When governments choose to outsource, it is usually non-competitive public services and works that are entrusted to the outsourcing provider. Such business process outsourcing solutions would involve the transfer of control and cash flow rights to a private company, usually in exchange for an investment of some kind. Outsourcing contracts of this kind may be conceived as “build-own-transfer” or “build-own-operate-transfer” financial relationships. In other instances the contracts may not involve any capital investments and may be for purely services. An important thing to note is that such outsourced solutions involve some risk of loss for capital investments as well as some other drawbacks.
When government agencies outsource contracts to private firms to work on public properties or estates, the major elements of democracy become unavailable to the people. For example, consider social housing outsourcing – when this is outsourced to private developers, important things such as transparency, oversight, scrutiny, and responsiveness that are integral to democracy are lessened for people who are most directly affected. This is what happened in the Grenfell Tower incident in the UK. The residents speak of how they were not granted their requests, nobody listened to their voices, the complaints they made were not answered, and what they were promised wasn’t given to them.
Unlike government, private companies have no duty to provide for any public interest and their primary motive is to maximize returns for shareholders. Many questions have been raised whether corruption or misuse of public offer for private gains led to the Grenfell disaster. The nature of outsourcing public service is that even the most well-meaning politicians may enter into the contract that can lead to major harm both financially and in human terms without having to actually commit any crime. In the UK for instance,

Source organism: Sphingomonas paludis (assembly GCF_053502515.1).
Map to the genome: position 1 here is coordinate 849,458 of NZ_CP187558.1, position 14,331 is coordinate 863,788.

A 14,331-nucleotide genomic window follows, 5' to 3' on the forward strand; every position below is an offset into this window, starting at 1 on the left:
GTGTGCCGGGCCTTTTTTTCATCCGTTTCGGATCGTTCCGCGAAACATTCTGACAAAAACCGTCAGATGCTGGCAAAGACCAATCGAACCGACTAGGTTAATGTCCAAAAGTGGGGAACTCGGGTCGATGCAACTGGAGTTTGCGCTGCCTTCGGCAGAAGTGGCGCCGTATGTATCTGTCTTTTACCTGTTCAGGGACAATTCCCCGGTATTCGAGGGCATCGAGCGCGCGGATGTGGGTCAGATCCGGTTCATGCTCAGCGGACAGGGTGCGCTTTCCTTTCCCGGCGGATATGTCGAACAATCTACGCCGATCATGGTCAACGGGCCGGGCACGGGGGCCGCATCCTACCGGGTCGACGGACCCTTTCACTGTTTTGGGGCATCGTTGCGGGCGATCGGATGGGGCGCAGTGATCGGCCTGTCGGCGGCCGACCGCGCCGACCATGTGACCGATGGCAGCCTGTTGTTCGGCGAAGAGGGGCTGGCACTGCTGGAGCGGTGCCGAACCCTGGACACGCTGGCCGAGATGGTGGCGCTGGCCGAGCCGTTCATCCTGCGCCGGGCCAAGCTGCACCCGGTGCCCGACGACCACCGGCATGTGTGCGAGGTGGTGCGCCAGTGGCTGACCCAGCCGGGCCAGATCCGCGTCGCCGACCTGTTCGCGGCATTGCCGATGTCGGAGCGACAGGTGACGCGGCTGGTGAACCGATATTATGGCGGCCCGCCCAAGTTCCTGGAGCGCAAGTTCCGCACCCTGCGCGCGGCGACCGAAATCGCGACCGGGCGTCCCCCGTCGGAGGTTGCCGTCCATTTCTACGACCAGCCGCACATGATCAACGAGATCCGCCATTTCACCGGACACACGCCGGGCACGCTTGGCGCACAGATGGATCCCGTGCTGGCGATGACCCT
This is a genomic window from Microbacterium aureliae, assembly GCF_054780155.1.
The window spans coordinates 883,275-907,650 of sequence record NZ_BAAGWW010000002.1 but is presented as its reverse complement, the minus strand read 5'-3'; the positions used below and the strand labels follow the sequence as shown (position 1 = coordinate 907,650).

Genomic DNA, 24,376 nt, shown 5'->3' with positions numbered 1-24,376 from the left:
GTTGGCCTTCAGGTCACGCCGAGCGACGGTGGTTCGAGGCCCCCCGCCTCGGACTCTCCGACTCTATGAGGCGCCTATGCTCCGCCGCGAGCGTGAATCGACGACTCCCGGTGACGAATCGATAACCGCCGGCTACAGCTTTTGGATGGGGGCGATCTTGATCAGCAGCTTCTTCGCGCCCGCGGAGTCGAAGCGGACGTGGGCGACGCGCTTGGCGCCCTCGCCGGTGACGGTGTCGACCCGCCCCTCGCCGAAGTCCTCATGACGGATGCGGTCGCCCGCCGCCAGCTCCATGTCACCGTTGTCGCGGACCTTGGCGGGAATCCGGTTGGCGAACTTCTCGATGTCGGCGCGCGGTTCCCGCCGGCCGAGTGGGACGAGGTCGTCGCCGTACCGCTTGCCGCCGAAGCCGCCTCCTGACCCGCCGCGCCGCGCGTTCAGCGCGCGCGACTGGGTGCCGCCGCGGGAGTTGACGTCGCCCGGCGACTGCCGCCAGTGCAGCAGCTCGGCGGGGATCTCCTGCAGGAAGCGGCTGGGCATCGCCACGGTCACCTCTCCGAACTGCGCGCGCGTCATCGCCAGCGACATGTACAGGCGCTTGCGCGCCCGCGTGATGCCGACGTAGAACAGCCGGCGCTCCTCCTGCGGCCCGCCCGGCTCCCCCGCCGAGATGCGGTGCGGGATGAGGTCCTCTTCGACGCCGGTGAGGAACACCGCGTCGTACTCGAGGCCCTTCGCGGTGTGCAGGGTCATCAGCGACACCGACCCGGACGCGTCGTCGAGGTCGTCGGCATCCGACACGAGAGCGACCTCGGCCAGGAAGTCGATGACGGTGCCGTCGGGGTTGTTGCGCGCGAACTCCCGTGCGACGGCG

- The relationship between local councils and companies bidding for contacts is usually highly unequal.
- Local government funding cuts have caused reduction in resources dedicated to providing scrutiny and oversight.
- Since the Audit Commission that scrutinized local authority contracts has been abolished, the huge multinational private companies involved have major advantage over local authorities in terms of technical knowledge and negotiating experience.
- Councillors themselves find it hard to evaluate and oversee outsourced contracts. So it is next to impossible for people using and experiencing services to do so.
- Commercial confidentiality is frequently quoted as a reason for not revealing the information necessary to assess contract content.
- When the service is provided by the private sector, they are not subject to the rules of freedom of information that applies to local governments.
In Lambeth, London, the residents recently undertook a “people’s audit” of the council’s accounts. This resident audit group included highly experienced finance professionals who spent many hours following up on information requests and working with poor quality data. They claim to have found many instances of inadequate supervision of contracts, questionable valuations of council property and land, and regular overcharging and billing for work that wasn’t even carried out. They concluded that financial losses ran into millions.
A stark example of the lack of scrutiny of outsourced contracts is the Lendlease contract in the London borough of Haringey. In this region, council leaders are planning the highest value local government – private sector contract in history. This contract was never presented in any manifesto on which voters could comment or voice their opinion. Two billion pounds worth of council homes, property and land are going to be placed into a new “development vehicle” that will demolish and rebuild vast areas of land. The private company Lendlease will own 50% of this new entity. This company has a dark past. It promised to redevelop the Heygate estate in Southwark by providing 500 social homes as per its initial plan, but they reduced that number to 82 in the final plan, out of which only 20 have been built so far. The company has already made millions of pounds from its contracts with Southwark council.
These examples show that outsourcing government services to private companies must be cautiously done so that democracy is not rendered ineffective. If the government cannot exercise proper scrutiny and oversight when using such outsourced solutions, the better option according to the citizens is to return the responsibility to democratically elected leaders who represent the people.